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That Time of Year (not goal setting!)

January 8th, 2009

All the marketing experts right now are writing about how you should be setting goals this week. So there is no need for me to beat you over the head with it. Instead I’m going to give you something they aren’t: real-world, valuable, solid, easy-to-implement advice that you probably haven’t heard before.

How novel.

Every January I try to go through my various web pages and update the copyright notice to reflect the new year. This does four things:

1) It automatically extends my copyright on the material on my web site for an additional year. This is important, but it is really the least important reason for doing this as by the time the copyright expires on the material that is posted on my web site it will probably be of little real value to my surviving heirs anyway. The more important reasons follow…

2) It lets viewers know they are seeing an up-to-date web site. Personally, when I see a website that proudly boasts that it was “recently” updated and the date mentioned is 3 years old, I really wonder why they mention it at all!

Seriously, if you aren’t going to regularly go in and change the copy on your web site, that’s fine. Just don’t be silly enough to put a DATE on the web site letting everyone KNOW! People appreciate up-to-date information when browsing the web. You don’t want to publicize if your information hasn’t been updated in years.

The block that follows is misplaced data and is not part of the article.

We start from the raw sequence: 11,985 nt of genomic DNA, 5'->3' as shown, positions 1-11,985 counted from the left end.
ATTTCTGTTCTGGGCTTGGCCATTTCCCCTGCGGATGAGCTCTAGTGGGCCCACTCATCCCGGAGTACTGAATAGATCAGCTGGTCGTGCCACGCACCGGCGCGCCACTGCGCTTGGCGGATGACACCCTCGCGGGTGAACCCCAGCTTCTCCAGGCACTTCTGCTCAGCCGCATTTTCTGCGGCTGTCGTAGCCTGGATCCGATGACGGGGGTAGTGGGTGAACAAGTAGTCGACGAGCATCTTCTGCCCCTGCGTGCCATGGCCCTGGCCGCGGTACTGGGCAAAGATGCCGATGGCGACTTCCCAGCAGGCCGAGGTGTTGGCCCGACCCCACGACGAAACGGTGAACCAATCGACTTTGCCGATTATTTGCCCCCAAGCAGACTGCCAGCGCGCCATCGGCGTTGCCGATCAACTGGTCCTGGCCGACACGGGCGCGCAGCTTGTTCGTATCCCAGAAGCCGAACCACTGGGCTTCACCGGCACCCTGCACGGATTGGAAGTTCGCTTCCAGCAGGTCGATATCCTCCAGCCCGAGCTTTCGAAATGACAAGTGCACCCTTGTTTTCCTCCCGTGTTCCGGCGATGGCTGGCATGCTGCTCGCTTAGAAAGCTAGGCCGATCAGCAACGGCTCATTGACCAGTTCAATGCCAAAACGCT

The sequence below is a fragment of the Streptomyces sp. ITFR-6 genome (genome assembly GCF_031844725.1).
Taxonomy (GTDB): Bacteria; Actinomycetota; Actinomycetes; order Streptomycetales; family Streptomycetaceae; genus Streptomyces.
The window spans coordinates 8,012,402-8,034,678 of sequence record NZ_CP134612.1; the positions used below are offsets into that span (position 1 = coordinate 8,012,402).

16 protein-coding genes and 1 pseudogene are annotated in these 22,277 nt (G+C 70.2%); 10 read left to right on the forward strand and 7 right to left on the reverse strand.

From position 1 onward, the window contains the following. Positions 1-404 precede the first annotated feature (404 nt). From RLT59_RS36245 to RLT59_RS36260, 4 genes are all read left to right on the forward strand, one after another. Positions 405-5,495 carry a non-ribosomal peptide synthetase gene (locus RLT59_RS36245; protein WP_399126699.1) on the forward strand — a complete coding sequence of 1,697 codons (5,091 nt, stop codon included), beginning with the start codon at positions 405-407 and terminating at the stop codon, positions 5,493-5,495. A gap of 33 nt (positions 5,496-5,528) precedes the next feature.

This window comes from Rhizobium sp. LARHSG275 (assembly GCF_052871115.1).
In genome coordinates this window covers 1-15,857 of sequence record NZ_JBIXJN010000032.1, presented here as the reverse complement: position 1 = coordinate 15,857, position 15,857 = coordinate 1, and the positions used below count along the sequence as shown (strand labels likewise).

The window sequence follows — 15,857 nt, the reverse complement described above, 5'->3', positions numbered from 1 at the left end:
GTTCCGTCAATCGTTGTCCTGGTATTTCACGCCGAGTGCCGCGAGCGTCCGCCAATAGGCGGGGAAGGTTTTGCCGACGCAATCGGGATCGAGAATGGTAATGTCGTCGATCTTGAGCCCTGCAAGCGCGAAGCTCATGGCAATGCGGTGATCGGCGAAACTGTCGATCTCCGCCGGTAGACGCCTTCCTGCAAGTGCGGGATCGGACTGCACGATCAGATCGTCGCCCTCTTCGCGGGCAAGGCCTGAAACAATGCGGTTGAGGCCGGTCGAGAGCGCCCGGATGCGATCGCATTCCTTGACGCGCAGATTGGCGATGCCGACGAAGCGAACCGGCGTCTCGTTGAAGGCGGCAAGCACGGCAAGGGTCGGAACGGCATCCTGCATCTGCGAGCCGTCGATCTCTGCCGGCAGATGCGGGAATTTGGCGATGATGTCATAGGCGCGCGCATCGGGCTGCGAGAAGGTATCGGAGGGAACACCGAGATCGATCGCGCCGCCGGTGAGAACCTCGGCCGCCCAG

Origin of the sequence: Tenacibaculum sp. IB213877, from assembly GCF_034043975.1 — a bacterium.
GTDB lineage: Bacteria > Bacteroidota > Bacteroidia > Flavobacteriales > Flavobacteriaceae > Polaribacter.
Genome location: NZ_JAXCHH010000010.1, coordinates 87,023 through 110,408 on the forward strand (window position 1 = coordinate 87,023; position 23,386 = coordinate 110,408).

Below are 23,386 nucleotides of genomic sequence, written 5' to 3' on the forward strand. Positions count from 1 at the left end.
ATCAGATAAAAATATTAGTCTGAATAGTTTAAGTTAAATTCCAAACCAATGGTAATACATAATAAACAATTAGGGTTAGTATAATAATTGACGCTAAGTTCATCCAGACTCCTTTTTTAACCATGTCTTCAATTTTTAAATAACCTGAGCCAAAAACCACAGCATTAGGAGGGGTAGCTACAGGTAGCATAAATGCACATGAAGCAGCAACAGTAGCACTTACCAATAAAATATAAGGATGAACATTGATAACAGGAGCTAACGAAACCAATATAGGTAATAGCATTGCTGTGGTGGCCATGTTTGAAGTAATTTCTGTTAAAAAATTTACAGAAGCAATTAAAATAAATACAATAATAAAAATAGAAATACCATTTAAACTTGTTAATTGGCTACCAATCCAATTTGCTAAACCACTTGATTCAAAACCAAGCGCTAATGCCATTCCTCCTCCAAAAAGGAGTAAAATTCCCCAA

I renew the copyright date on my website, even if the copy doesn’t change as it lets the reader’s know that I am still actively involved in running the business and that I am attentive to details.

3) The third reason is that when you go in and look at each individual page as you adjust the copyright date it sort of forces you to actually read the copy that you’ve posted. You’d be surprised what things you will find when you read your own web site. From information that is no longer accurate, to misspelled words, to references that date the site even more than an old copyright notice.

As an example, there was a competitor of mine who also performed motivational school assembly programs in Texas. Her programs claimed to address specific issues covered in the state mandated test in Texas, however, she was calling the test by a name that hadn’t been used in Texas for almost FIVE YEARS!! I had to wonder how many opportunities she lost simply because her web site was promoting her ability to help students pass a test that had been phased out half a decade previously.

These are the silly sorts of mistakes that can cost you more than not having a web site at all!

So go in and read your own web site. Each page, one-by-one. Update the copyright years if you have them, make sure that all the other references are up to date, and keep an eye out for other opportunities to polish up your site going into this new year.

4) And for the last, but possibly the most important reason to update your web site copyright dates: search engines (e.g. Google and Yahoo) love current information. They can tell when the web page was last updated and that weighs heavily in your search engine rankings. They can’t tell how much information on your site has changed (maybe it was nothing more than “2008” becoming “2009”) but they weigh current information far more heavily than information that hasn’t been updated in a year or more.


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